Alan Furst - hailed 'an addiction' by THE TIMES and 'in a class of his own' by William Boyd - returns with a thrilling new novel set during the tense build-up to World War II.
Paris, 1938. Democratic forces are locked in struggle as the shadow of war edges over Europe.
Cristian Ferrar, a handsome Spanish lawyer in Paris, is approached to help a clandestine agency supply weapons to beleaguered Republican forces. He agrees, putting his life on the line.
Joining Ferrar in his mission is an unlikely group of allies: idealists and gangsters, arms dealers, aristocrats and spies. From libertine nightclubs in Paris to shady bars by the docks in Gdansk, Furst paints a spell-binding portrait of a continent marching into a nightmare - and the heroes and heroines who fought back.
Enthralling ... I would recommend this novel without reservation - HERALD
Furst draws a wonderfully convincing picture of a continent on the verge of destruction - SPECTATOR
Furst's uncanny gift for place and period lifts his city, and its dubious cast of characters, well above the espionage norm - INDEPENDENT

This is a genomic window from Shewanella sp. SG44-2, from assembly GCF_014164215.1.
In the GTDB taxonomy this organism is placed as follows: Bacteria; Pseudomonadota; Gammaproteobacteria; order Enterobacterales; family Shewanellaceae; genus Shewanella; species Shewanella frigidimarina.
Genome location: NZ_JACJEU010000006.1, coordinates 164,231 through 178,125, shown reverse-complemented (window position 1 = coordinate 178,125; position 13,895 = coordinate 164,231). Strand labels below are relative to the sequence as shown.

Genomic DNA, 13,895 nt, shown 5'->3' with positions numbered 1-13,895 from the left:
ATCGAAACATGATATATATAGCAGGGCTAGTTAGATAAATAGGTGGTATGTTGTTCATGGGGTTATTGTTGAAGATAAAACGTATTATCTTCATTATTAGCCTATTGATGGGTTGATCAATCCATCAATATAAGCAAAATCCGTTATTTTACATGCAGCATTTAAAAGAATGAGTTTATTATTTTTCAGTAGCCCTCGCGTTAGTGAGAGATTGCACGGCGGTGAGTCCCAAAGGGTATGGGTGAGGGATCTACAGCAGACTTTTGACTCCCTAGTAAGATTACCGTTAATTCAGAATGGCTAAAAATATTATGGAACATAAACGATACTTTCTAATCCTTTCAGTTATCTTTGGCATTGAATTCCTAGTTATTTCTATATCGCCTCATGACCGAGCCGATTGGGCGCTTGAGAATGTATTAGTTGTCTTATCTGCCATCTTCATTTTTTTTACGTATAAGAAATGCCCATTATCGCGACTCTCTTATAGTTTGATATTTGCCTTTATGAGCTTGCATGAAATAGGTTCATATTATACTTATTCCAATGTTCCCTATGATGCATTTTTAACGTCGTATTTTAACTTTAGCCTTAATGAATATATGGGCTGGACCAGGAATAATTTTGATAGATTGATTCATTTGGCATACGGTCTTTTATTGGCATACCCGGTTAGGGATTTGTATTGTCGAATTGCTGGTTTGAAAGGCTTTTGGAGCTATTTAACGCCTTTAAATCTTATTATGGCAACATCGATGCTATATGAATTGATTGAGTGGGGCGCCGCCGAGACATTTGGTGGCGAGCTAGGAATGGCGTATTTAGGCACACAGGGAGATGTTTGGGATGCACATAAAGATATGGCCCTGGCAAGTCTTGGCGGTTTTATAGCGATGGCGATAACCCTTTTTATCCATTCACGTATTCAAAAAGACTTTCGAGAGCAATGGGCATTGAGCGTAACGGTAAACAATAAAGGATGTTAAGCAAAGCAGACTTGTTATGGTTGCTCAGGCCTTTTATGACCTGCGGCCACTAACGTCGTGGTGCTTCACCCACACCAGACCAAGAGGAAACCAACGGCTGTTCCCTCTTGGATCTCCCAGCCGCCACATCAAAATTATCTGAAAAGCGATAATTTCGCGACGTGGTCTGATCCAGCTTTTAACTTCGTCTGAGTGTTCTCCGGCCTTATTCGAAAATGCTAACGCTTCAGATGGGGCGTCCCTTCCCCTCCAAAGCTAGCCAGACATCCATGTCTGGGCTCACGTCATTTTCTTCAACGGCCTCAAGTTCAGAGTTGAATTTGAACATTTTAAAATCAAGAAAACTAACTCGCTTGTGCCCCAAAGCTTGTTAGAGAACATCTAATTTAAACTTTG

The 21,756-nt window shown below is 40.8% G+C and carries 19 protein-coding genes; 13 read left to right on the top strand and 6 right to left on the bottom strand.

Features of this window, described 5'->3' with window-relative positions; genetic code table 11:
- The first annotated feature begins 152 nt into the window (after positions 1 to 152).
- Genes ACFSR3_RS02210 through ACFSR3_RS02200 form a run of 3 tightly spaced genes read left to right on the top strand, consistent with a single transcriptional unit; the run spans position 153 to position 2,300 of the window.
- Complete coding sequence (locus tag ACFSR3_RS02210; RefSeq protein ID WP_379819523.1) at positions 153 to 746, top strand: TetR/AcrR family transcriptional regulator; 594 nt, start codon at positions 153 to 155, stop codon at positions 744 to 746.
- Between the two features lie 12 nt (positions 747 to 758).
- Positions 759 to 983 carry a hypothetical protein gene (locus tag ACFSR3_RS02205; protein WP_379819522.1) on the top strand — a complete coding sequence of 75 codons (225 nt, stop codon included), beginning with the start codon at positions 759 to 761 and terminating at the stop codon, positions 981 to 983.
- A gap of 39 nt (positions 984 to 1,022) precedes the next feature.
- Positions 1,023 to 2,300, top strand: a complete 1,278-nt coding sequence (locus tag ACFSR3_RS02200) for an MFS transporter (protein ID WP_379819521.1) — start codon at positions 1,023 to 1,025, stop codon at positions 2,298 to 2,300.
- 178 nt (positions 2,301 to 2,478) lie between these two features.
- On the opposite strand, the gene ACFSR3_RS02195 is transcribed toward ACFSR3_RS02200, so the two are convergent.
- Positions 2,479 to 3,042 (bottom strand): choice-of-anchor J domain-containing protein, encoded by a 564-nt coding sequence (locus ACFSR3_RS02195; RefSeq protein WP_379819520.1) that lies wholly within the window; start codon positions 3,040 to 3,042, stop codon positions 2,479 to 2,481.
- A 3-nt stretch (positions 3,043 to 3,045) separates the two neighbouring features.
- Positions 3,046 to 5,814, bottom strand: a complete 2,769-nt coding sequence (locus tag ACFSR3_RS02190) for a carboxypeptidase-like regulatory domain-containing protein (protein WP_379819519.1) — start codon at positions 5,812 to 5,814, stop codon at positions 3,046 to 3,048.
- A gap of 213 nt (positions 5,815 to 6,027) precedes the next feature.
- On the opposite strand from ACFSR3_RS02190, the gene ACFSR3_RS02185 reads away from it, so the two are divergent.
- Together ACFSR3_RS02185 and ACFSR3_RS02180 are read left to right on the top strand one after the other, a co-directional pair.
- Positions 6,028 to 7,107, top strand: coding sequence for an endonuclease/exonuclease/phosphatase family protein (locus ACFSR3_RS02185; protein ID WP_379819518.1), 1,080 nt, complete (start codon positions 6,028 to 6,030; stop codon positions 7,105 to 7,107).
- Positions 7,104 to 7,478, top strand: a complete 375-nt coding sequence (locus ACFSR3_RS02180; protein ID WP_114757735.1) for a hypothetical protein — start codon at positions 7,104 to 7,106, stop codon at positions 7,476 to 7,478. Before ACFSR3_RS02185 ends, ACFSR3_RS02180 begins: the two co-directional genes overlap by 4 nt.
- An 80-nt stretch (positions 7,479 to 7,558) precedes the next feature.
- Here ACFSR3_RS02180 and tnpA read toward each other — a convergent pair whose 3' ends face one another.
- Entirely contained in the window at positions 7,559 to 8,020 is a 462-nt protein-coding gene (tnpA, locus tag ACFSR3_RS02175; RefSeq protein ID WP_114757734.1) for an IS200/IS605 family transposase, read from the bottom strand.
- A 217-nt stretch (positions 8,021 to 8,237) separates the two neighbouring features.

Competitors despair. Alan Furst's mastery of the espionage novel puts him beyond any would-be rival. No one does it better than Furst - LITERARY REVIEW
Richly enjoyable - DAILY MAIL
Alan Furst is widely recognised as the master of the historical spy novel. Now translated into eighteen languages, he is the author of novels including MISSION TO PARIS, SPIES OF THE BALKANS - a TV Book Club choice - THE SPIES OF WARSAW, which became a BBC mini-series starring David Tennant and THE FOREIGN CORRESPONDENT.
Born in New York, he lived for many years in Paris and travelled as a journalist in Eastern Europe and Russia. He has written extensively for Esquire and the International Herald Tribune. He now lives in Long Island.